Representative Paul Tonko (D-NY) introduced the bill in March. “The fact remains [that] whether a Democrat or a Republican sits in the speaker’s chair or the Oval Office, we need strong scientific integrity policies. This bill would do just that, insulating public scientific research and reports from the distorting influence of political special interests by ensuring strong scientific integrity standards at America’s science agencies,” stated Tonko, according to a report by Eos. Although more than 20 federal agencies have already adopted some form of a scientific integrity policy following a 2010 Executive Order from President Obama, “the policies are uneven in their enforcement and in their scope,” said Tonko.

The bill did not have any Republican cosponsors originally, but won bipartisan approval after House Science Committee Ranking Member Frank Lucas (R-OK) offered an amendment to delete provisions that would have allowed government scientists to respond to media interview requests without getting prior agency approval. Lucas preferred leaving it up to the agencies and administrations to determine their own media policies. “Every administration deserves the opportunity to shape policy and message,” said Lucas. Once the amendment was adopted, Lucas, along with five other Republican lawmakers, voted in favor of the bill.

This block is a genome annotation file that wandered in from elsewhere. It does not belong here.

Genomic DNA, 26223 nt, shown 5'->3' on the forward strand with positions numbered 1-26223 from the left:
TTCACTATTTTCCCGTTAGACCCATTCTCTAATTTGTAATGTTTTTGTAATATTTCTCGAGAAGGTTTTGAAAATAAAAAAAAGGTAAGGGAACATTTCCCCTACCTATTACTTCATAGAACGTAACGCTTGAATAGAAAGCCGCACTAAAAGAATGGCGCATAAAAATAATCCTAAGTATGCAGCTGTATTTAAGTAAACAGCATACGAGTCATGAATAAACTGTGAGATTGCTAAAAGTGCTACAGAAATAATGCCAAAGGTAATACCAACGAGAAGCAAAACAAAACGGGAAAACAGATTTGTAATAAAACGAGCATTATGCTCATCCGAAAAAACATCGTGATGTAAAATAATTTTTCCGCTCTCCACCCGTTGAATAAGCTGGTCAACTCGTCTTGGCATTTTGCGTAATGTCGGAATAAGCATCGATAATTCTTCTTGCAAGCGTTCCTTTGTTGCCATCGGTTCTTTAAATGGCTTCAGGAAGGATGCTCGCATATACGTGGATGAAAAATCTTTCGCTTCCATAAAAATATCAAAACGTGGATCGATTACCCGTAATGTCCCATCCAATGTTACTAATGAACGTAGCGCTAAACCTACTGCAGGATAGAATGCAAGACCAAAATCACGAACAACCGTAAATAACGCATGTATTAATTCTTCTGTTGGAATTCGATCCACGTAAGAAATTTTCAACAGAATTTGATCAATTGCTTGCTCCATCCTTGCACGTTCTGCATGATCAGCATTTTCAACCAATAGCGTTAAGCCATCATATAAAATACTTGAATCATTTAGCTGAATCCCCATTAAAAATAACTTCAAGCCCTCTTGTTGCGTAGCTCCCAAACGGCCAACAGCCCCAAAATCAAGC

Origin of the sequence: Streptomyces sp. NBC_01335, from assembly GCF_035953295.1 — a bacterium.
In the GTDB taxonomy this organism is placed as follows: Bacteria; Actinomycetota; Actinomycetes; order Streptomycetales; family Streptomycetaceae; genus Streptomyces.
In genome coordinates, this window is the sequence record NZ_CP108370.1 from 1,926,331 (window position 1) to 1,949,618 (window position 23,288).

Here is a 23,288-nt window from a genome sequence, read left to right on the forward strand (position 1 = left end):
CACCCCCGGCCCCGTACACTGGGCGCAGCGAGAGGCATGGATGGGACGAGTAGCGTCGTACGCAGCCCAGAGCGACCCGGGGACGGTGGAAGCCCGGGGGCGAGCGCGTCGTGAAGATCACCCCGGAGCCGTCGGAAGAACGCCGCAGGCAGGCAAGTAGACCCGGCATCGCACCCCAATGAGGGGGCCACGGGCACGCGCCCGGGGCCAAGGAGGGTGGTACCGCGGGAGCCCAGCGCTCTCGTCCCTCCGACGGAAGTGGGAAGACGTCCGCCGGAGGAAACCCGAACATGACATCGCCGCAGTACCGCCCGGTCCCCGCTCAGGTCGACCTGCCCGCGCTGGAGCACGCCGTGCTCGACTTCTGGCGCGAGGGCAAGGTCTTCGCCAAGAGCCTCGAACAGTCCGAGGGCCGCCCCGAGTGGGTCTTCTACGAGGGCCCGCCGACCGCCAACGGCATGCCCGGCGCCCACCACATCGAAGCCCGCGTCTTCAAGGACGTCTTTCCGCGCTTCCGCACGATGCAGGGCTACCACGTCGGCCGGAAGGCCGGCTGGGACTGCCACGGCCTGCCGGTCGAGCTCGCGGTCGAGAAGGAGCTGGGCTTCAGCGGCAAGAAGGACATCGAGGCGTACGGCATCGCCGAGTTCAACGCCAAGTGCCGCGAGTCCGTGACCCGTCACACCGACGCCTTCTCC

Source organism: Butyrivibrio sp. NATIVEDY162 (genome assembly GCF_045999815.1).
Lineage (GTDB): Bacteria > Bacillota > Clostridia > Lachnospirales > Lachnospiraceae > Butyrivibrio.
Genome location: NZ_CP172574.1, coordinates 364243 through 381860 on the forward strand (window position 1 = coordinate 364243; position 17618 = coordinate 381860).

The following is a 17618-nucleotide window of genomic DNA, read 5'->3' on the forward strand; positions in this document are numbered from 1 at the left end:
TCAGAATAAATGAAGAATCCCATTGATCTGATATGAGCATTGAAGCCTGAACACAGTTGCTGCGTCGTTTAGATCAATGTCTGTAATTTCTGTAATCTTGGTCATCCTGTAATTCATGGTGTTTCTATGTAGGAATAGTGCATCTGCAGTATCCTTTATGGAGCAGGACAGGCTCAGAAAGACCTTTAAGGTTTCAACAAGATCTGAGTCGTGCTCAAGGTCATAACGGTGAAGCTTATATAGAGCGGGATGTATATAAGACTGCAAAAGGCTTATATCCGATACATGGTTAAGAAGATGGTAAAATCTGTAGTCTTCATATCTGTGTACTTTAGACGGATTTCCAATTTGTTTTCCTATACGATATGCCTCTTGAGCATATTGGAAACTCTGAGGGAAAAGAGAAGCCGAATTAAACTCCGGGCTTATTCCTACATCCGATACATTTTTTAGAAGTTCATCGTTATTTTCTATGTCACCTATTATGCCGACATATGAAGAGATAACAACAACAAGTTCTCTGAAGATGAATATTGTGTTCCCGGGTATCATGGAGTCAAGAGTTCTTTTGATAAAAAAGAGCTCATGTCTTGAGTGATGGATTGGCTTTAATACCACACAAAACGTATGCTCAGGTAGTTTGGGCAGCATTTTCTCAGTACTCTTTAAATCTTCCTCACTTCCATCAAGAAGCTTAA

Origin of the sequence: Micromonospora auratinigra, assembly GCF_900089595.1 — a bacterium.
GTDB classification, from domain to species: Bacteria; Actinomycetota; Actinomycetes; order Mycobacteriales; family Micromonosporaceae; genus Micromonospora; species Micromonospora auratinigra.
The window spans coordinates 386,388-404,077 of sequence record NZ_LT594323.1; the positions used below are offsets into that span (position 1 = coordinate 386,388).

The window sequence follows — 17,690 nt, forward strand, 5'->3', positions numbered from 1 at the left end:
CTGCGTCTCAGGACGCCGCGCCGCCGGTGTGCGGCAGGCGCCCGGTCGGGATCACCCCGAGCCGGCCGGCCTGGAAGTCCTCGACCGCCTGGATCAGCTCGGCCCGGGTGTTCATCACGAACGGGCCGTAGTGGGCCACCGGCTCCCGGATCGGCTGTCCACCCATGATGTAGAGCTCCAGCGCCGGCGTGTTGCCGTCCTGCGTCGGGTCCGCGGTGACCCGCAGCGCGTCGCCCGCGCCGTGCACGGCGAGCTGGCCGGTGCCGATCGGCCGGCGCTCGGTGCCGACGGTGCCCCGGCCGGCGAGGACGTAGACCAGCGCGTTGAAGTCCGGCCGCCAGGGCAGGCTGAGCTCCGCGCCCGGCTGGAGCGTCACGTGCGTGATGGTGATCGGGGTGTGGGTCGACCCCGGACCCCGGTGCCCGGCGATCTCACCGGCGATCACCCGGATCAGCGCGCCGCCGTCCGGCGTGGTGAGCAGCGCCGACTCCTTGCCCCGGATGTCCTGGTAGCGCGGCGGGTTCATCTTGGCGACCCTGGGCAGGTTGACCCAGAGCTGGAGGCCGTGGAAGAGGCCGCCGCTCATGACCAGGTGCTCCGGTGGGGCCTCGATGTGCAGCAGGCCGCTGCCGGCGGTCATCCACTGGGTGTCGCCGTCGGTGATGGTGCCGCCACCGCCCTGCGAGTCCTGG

Michael Halpern, Deputy Director of the Center for Science and Democracy at the Union of Concerned Scientists, although disappointed by Ranking Member Lucas’ amendment, welcomed the bipartisan passage of the bill. “This is the first time this kind of legislation has passed out of a House committee. This is also the first time this kind of legislation has received public support from Republicans still in office,” said Halpern.

The legislation, which currently has 229 cosponsors, must now pass the full House as well as the Senate, where companion legislation has been introduced by Senator Brian Schatz (D-HI). According to Halpern, Republican support for the bill in the House is expected to improve its prospects in the Senate.

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Senate Considers First Spending Package